Kawasaki Versys X-300 First Ride Review

06 September 2018, 09:48 AM Vikrant Singh

Introduction

No, this isn't the 2018 edition. No, there has been no change to it whatsoever since it was launched. And no, we hadn't forgotten about it. It's just one of those things that sometimes take longer than expected. A lot longer in this particular case.

This is the Kawasaki Versys X-300. Launched in India back in 2017, it is touted as one of the best small ADVs in the market. But, at Rs 5.6 lakhs in Mumbai, it is also very expensive; if not for anything else, for being a 300.

Quality

But, you do get your money's worth when it comes to quality. The paint job is fantastic; and this is a heavily used motorcycle. We found no real signs of rust; at least on parts that weren't fabricated in India.

The switchgear though basic, is crisp to operate. And the plastic all round not only fits well, it looks and feels solid. Apart from the pannier, which is flimsy. Not just to the touch, but also in the way it operates.

Comfort

That's nearly a five-on-five for the Versys. Both the seating and standing ergonomics (it's an ADV, after all) are spot-on. The seat is low, the footpegs are neutrally positioned, the handlebar is just the right height, and the distance between the seat and the handlebar makes for properly upright seating. No pointless crouching here.

The one-piece seat is large and cushy, and even the pillion end is big enough to hold someone hefty. Then there's the ride. It isn't exactly plush, and many might find it a bit firm initially. But, it's well damped. And that means even though the suspension doesn't isolate the rider from the road completely, it does cut out all the ugliness.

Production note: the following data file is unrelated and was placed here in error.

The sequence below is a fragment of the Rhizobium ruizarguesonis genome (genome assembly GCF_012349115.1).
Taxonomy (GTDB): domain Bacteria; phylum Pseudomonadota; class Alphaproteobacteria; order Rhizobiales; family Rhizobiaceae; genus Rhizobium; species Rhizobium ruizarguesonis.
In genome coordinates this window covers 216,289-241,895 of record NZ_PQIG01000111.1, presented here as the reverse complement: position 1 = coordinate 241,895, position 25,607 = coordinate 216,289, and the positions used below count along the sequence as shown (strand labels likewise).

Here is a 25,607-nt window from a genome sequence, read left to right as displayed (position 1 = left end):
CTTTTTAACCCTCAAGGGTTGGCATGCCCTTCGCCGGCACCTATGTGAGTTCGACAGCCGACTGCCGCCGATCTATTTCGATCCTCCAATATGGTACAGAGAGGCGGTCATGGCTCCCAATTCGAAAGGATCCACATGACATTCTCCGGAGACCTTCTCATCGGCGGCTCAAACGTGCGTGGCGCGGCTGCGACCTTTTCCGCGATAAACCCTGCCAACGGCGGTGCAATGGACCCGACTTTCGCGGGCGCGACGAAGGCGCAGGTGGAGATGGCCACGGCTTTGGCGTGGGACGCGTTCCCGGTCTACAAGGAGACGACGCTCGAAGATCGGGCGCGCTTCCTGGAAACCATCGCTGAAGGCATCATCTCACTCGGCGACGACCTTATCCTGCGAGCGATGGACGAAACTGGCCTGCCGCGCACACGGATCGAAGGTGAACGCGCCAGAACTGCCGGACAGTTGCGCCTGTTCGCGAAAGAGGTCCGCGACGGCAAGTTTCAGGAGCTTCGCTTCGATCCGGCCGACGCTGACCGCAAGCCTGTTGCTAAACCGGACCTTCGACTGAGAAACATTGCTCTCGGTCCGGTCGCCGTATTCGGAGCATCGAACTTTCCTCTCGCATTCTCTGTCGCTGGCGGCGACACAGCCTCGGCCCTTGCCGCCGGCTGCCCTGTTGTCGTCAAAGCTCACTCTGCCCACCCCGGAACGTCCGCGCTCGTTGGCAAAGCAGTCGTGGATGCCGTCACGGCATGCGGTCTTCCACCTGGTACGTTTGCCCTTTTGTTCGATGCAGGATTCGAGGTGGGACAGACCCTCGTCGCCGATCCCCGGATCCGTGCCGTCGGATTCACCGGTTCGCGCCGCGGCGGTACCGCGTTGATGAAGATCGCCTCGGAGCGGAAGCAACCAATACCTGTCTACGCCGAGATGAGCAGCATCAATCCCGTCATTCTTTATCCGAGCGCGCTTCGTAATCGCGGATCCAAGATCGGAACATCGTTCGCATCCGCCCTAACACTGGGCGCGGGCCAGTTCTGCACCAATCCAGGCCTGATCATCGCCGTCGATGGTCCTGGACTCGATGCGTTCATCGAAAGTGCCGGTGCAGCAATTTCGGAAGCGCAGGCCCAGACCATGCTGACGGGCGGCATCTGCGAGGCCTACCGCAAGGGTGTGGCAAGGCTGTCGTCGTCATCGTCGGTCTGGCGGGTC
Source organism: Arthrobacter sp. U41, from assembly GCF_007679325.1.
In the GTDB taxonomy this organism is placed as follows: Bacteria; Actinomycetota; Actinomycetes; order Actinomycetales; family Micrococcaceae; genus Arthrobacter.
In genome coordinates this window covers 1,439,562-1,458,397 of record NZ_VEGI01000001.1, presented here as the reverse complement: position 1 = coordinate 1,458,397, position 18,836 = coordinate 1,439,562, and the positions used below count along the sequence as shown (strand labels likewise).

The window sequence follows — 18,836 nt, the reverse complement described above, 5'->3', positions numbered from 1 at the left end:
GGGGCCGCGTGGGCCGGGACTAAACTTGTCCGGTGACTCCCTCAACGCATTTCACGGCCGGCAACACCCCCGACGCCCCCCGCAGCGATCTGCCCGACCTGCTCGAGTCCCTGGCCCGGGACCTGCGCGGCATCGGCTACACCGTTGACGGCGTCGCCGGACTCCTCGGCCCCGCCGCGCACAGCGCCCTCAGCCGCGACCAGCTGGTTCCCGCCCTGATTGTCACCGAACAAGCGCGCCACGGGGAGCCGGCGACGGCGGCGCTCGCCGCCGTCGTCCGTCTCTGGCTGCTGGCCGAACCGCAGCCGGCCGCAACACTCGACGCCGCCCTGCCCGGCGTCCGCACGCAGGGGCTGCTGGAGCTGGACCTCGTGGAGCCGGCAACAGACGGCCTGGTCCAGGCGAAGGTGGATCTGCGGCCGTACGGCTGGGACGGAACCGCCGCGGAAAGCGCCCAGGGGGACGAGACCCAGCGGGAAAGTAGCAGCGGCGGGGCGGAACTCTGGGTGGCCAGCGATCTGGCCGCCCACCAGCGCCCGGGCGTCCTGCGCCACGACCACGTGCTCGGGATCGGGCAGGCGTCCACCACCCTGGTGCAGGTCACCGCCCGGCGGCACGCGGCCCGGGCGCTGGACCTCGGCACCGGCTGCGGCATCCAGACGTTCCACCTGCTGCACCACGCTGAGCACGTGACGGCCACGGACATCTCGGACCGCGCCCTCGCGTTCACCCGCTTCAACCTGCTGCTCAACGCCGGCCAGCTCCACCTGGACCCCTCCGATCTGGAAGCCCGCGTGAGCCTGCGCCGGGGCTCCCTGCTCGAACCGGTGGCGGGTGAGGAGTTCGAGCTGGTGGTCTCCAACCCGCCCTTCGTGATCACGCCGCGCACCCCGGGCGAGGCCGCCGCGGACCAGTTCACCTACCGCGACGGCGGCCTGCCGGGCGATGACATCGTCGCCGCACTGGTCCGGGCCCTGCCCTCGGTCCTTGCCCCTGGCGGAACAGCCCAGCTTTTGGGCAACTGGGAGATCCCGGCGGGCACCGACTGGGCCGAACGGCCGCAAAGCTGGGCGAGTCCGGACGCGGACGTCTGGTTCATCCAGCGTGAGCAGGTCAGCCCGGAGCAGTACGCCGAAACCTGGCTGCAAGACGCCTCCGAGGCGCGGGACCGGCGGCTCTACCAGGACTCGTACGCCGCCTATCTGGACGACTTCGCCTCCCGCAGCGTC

Kawasaki Versys X-300

Kawasaki Versys X-300

  • Displacement296 cc
  • Max Power(bhp)38.7 bhp
  • Kerb Weight184 kg
  • ;

Ex-showroom, Mumbai

 4,69,000

There's no handlebar shudder, no bottoming out into potholes, and no kickback from the rear to speak of. It also doesn't jiggle or skip about even when the going gets rough leaving the bike with a stable, confident and relaxed air.

It's just one of those bikes that allows you to power through almost anything without shaking its head or bucking around.

Performance

We will split this into two parts - on the road and off it. Because ADV.

On the road, the Versys is a joy. It's got a neutral balance, decent turns lock-to-lock, and a low seat height that allows you to put both feet firmly on the ground. And though its not exactly a light bike, moving it around on muscle power alone won't leave you with shredded tendons. It's also easy to filter through traffic with.

Away from the city, its straight line mannerisms are typical of a big bike. It just stays on its intended line of travel no matter the crosswinds or change in surfaces. Even around corners, it might not be as agile as street nakeds with its slightly lazy trail, the long travel suspension, and its high handlebar, but it is anything but cumbersome or uninvolving.

It doesn't feel vague when you tip it into a corner; it doesn't skip or wallow if it encounters a mid corner bump; and it doesn't flex or feel skittish when powering out. Sure, it needs positive and slightly exaggerated steering inputs, but once you have steered it, it holds on to its line, like a dog does a ball.